Paul Lorber replied:“By copy perhaps the Chief Executive can explain why at a time when basic services to local residents are being starved of money the Council could possibly agree to hand over £17 million of CIL money to one entity - Quintain - a company owned mainly by an equity fund based in Bermuda. Were the Cabinet Members aware that they were handing public money to a company owned from a Tax Haven?”The decision was made by Cabinet, to support the regeneration of Wembley Park and the role that the Stadium has not only in that, but as a piece of national infrastructure. The Cabinet report is available here (see item 24).The decision builds upon the existing partnership between the council, Quintain and the FA to enhance Wembley Park, and must be considered not only in terms of the economic benefit which the regeneration brings to Wembley and the wider borough, but also in terms of the international reputation and national benefit associated with the location of the Stadium – which necessitates appropriate investment to create a world class public realm to go alongside it.The location of the ownership of Quintain was not relevant to decision, which was focussed on public realm improvements and the enhancement of Wembley Park. Cabinet resolved that the contribution is contingent on Quintain fulfilling a number of requirements for the public benefit:a) Not pursuing development of site NW04 adjacent to the Civic Centre to the extent currently permitted in the parameters plans associated with outline planning permission 10/3032.b) Working with the Council to deliver a development that better complements the role and setting of the Civic Centre, in particular creating a significant new square outside the Civic Centre Library.c) Agreeing a business plan and heads of terms, between Quintain and the council, for the future sharing and reinvestment of net income generated through assets on Olympic Way.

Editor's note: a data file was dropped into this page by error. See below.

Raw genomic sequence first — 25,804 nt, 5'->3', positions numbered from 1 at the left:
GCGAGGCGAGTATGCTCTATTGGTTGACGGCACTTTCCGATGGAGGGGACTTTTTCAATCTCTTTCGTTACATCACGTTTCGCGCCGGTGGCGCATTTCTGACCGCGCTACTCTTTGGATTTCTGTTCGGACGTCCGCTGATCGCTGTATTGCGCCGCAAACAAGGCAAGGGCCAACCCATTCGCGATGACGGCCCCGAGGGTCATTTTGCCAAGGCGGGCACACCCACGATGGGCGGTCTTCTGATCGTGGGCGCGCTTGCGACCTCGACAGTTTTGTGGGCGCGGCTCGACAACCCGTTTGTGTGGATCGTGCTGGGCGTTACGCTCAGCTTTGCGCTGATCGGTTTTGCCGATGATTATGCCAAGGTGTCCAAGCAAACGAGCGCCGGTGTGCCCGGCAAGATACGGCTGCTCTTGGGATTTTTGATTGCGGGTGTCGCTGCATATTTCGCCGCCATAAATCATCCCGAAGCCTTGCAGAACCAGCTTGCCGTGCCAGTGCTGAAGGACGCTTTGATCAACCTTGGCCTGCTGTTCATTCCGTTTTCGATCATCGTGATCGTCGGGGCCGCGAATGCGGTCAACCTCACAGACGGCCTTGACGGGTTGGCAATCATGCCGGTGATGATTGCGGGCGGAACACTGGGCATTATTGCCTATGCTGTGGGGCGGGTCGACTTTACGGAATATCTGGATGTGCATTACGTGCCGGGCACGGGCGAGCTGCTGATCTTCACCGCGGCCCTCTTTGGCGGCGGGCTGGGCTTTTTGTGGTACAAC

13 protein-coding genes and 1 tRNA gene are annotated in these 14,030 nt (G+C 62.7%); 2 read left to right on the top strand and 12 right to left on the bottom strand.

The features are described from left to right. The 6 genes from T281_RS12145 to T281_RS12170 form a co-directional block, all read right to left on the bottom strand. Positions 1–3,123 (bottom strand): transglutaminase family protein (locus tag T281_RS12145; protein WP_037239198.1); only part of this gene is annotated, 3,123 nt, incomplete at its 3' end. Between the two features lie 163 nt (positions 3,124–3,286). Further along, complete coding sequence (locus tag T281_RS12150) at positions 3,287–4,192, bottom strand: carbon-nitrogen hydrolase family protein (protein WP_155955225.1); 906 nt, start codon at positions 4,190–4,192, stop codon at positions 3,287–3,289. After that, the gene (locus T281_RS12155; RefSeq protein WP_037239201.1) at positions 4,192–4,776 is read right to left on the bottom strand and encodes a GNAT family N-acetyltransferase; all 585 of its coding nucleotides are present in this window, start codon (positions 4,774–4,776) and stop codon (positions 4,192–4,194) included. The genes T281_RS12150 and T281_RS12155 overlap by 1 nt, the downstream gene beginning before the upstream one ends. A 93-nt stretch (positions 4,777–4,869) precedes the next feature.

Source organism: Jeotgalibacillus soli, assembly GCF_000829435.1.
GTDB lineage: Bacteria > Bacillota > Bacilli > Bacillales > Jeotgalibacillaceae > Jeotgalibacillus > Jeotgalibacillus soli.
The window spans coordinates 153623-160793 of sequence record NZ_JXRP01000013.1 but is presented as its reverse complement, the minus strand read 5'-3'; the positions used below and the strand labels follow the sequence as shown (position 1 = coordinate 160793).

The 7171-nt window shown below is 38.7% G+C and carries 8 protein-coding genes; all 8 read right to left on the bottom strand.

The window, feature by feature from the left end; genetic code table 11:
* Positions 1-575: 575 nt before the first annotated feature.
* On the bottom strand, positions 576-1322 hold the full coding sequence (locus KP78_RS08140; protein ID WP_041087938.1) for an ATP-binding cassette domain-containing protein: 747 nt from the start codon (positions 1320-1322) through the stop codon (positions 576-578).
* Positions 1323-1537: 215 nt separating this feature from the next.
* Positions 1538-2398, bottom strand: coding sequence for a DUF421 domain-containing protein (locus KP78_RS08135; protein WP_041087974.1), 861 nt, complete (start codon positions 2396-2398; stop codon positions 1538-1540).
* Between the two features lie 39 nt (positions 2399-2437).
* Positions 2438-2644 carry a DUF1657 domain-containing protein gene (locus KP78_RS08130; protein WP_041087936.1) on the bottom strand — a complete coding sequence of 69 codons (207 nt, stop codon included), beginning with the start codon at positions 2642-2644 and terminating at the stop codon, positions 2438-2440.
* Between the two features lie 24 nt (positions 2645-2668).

I note that the CIL money will be used for “strategic infrastructure projects” and the Council is considering which ones. How did it come about that £17.8 million was allocated to one project before the process of considering which projects to fund have been listed or even consulted on?As you know Councillors (including members of the Cabinet) receive hospitality from both Quintain and the FA and it seems odd that a decision on one project was made in such a rush without being assessed against a list of others.It also seems very odd that part of this substantial sum seem to be a ‘bribe’ to persuade Quintain not to build a large building next to the Civic Centre - why would this be such an important priority for millions of public funds?As you know many residents around Wembley and Alperton are very concerned at the height of some buildings given planning permission. In view of the approach in respect of the site next to the Civic Centre why would it not be appropriate for residents of Alperton to ask that the developer of the site on the corner of Ealing Road/Bridgewater Road to be paid a chunk of CIL money to persuade them to reduce their tower from the 26 Storeys to say a more reasonable 12?I hope that the priority for the £17.8 million decision has nothing to do with the fact that the Stadium is in the ward of the Leader of the Council.In any case the report clearly does not identify other priorities in Brent in need of substantial funding. The Budget report for example identifies £300,000 shortfall of funding from the Mayor of London and of course CIL money could be allocated to Bridge this gap.My biggest issue is of course public money being handed over to a private company which is owned by Investors who are based in Bermuda for obvious tax reasons - when there is such a desperate need for cash to deal with the massive backlog of work to Brent’s crumbling roads and pavements.If the Council had consulted properly local residents would have made their views very clear. Every time they ask for anything to be done in their street - pavements, roads or verges - the answer is always the same “there is no money”.That answer is of course not true as a staggering £17.8 million is being spent on something that most people in Brent do not regard as a priority.in my view a wrong decision was made and Councillors were not given the right advice or proper options before making their decision. Sometimes officers advising should put themselves in the shoes of local residents - this might help determine local spending priorities.